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Violent Crimes

What is Considered a Violent Crime?
Violent crimes occur when the offender uses or threatens to use violent force against the victim. They might not actually make physical contact with the victim, but they can still be charged with assault when the other person is in fear of being harmed. As assault charge can be brought against you for simply raising a fist at another person and issuing a verbal threat. Violent crimes in Miami may include murder, manslaughter, rape, aggravated assault, kidnapping and robbery. Non violent crimes in Miami usually include shoplifting, drug possession, forgery, possessing stolen property or malicious mischief.

Once You Have Been Arrested
When individuals are arrested for committing violent crimes, the police are required to tell them what they are being charged with. People who are not involved in law enforcement are unfamiliar with how the criminal justice system works. Once someone has been placed under arrest, the police are required by law to issue the Miranda warning. This usually includes the following statement:

“You have the right to remain silent. Anything you say can and will be used against you in a court of law. You have the right to speak with an attorney and have an attorney present during questioning. If you cannot afford an attorney, one will be appointed for you at government expense”.

The United States Supreme Court mandated this warning be given to all criminal suspects to protect their Fifth Amendment rights. The Fifth Amendment of the United States Constitution says that, “no person shall be compelled in any criminal case to be a witness against himself”. This Amendment was enacted to protect criminal suspects from self-incrimination during police questioning.

If the police question a suspect in custody without giving the Miranda warning, any statement the suspect makes cannot be used against them in a court of law. The Miranda warning must be given to a suspect who is either in police custody or under police interrogation. If you have not been formally charged with a crime or are under police interrogation, the police are not required to issue the warning.

Why You Should Never Talk to the Police
Once you have been arrested, the police can only ask your name, date of birth and address without issuing the Miranda warning. People mistakenly believe that if they are cooperative with the police, they won’t be arrested. Keep in mind that law enforcement officials work for the District Attorney. Their primary job is to convict people and put them behind bars. These are some of the reasons you should never talk to the police:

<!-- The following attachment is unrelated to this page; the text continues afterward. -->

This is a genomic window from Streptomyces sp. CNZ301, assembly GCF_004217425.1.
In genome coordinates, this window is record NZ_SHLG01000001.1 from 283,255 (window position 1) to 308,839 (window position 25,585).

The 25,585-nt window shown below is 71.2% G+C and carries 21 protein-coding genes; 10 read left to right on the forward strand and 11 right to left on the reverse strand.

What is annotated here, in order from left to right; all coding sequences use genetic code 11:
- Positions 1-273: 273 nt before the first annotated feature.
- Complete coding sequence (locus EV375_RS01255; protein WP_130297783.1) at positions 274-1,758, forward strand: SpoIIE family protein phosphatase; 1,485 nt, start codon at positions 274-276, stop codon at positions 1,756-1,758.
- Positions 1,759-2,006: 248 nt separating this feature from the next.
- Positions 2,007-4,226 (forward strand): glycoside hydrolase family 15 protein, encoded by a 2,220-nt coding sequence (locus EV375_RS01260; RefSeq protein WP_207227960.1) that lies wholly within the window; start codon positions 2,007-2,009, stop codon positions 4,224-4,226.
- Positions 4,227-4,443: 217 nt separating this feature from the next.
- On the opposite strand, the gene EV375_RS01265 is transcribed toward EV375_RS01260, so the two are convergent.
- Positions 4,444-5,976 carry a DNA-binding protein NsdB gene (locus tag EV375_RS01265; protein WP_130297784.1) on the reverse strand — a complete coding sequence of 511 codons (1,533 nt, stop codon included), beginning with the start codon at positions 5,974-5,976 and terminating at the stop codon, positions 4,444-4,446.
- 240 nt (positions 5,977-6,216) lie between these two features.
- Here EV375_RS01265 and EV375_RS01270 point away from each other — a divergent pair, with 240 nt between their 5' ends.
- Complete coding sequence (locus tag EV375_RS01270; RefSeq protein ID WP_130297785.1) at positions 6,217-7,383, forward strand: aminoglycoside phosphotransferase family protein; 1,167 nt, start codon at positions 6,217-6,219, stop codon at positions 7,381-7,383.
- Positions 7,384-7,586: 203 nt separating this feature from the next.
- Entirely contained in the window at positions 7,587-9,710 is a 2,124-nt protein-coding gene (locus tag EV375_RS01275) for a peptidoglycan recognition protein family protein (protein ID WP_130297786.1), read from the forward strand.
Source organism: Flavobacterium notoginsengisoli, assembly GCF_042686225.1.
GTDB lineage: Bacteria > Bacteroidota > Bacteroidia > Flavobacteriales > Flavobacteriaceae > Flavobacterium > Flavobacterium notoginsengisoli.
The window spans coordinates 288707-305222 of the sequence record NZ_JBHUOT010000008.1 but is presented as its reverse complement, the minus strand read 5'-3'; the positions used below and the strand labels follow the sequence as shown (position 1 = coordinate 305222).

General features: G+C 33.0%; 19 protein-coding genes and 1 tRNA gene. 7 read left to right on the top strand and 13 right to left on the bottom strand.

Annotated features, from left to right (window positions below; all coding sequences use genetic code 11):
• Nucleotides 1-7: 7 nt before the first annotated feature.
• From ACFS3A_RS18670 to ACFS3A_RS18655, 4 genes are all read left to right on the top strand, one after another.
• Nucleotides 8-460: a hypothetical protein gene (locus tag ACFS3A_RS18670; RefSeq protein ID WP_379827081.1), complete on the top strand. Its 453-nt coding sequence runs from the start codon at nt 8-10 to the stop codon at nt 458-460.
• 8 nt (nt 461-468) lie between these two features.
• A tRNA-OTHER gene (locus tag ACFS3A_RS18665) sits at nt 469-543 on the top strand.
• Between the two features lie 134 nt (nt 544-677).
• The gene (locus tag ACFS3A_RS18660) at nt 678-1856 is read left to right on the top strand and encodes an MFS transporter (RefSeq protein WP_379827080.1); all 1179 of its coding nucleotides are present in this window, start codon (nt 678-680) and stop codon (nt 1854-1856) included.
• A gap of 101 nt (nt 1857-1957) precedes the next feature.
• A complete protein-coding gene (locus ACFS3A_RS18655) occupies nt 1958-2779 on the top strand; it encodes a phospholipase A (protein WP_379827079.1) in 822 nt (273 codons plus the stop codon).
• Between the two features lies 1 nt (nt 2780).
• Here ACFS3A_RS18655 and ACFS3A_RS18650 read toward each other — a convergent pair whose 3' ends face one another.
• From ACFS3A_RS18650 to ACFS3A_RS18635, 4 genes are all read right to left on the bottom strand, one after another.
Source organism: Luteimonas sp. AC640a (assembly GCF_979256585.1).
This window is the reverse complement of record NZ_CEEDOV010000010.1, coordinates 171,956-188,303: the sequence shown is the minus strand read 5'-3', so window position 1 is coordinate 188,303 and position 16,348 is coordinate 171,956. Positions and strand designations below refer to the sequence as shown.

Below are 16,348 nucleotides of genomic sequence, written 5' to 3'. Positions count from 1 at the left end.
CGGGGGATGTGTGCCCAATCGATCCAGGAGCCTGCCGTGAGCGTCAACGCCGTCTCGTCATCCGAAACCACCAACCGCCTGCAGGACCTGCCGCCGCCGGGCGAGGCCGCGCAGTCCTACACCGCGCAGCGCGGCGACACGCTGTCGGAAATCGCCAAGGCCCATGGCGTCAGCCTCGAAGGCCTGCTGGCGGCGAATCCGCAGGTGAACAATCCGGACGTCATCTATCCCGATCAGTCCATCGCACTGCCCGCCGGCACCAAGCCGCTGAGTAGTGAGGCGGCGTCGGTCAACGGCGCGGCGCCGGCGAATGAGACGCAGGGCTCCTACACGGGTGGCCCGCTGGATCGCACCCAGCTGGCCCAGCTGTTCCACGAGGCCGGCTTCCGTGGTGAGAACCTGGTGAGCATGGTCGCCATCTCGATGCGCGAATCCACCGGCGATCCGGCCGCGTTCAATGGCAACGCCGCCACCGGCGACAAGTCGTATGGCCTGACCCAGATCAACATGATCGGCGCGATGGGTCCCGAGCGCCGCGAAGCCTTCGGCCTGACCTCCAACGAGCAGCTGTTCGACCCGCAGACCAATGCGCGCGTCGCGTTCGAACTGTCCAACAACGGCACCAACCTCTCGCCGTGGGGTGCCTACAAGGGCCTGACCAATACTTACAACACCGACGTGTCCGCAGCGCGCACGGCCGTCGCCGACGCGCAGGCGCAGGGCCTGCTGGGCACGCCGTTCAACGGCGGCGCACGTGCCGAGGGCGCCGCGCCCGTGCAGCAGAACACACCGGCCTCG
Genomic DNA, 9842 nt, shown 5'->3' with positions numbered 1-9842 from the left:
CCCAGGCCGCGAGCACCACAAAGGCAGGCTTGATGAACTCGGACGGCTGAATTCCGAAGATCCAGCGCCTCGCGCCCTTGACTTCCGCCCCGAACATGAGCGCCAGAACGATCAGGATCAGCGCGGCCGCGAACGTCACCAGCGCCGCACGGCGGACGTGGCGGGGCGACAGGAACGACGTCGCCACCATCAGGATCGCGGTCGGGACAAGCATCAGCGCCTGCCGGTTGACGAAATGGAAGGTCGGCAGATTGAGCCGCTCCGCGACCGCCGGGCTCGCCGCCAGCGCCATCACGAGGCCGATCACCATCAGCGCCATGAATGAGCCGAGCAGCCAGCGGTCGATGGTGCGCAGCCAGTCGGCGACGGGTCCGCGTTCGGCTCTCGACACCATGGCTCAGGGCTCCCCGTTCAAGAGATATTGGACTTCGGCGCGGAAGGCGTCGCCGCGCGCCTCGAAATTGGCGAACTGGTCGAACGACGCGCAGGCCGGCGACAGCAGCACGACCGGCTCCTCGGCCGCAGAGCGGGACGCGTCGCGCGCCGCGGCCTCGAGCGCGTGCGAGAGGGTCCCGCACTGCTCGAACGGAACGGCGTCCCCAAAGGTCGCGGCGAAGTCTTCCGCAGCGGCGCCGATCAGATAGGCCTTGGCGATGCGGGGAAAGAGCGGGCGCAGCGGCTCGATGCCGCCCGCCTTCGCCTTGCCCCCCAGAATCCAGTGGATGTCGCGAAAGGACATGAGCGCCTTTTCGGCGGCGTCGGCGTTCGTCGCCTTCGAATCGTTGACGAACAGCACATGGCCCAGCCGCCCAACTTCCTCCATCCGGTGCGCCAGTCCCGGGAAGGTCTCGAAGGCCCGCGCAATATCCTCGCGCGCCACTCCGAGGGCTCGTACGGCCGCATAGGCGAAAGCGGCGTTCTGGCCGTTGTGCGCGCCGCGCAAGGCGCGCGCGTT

• You cannot talk your way out of being arrested. If the police have evidence against you, then they have probable cause to make an arrest. Their goal is elicit a confession from you, thus making their job easier.

• The prosecutor can use any statement you make against you at a later date.

• Even if you are guilty of committing the crime, the burden of proof remains upon the State. The prosecutor must be able to prove beyond a reasonable doubt that you are guilty of committing the crime.

• Sometimes innocent people implicate themselves in a crime because they were a witness or they known who might have been involved in the crime. The police will put pressure on your to help them find the real suspect. They have been known to threaten people and charge them with a crime if they don’t tell everything they know.

• If you are innocent, you may go overboard and deny some insignificant fact by telling a little white lie. When the police find out you were lying, they will consider you a suspect or even worse, charge you with a crime.

In the State of Florida, it is against the law to lie to police. Making a false statement to police when they are conducting an investigation is a misdemeanor offense. However, if the police are investigating a capital felony crime, the offense is considered a felony of the third degree. Ironically, the law allows an investigating officer to lie to a suspect under certain circumstances. In a landmark decision made by the U.S. Supreme Court in the case of Frazier v. Cupp, the Court ruled that a confession is admissible in court even after police use trickery and deceit to get the suspect to confess. Using false evidence is a common strategy used by police. Investigators are allowed to lie by saying they have DNA or fingerprint evidence against the suspect in order to induce a confession.

What Are the Penalties?
Most Miami violent crimes are prosecuted as felony offenses. The State of Florida has the following penalties for misdemeanor and felony offenses:

• Capital Felony—Life in prison without the possibility of parole or the death penalty
• Life Felony—Up to 40 years or life in prison without the possibility of parole and a fine of $15,000
• First Degree Felony—Up to 30 years in prison and a fine of $10,000
• Second Degree Felony—Up to 15 years in prison and a fine of $10,000
• Third Degree Felony—Up to 5 years in prison and a fine of $5,000
• Second Degree Misdemeanor—Up to 1 year in prison and a fine of $1,000
• Second Degree Misdemeanor—Up to 60 days in prison and a fine of up to $500

The sentence imposed by the judge may depend upon mitigating or aggravating factors. A mitigating factor could be that the crime was committed while the defendant was under extreme mental or emotional duress. An aggravating factor would be if the crime was especially heinous or the victim was under a certain age. Miami violent crimes committed against children are taken very seriously by the justice system. If you have been charged with a violent crime in Miami, your first phone call should be to a criminal defense attorney.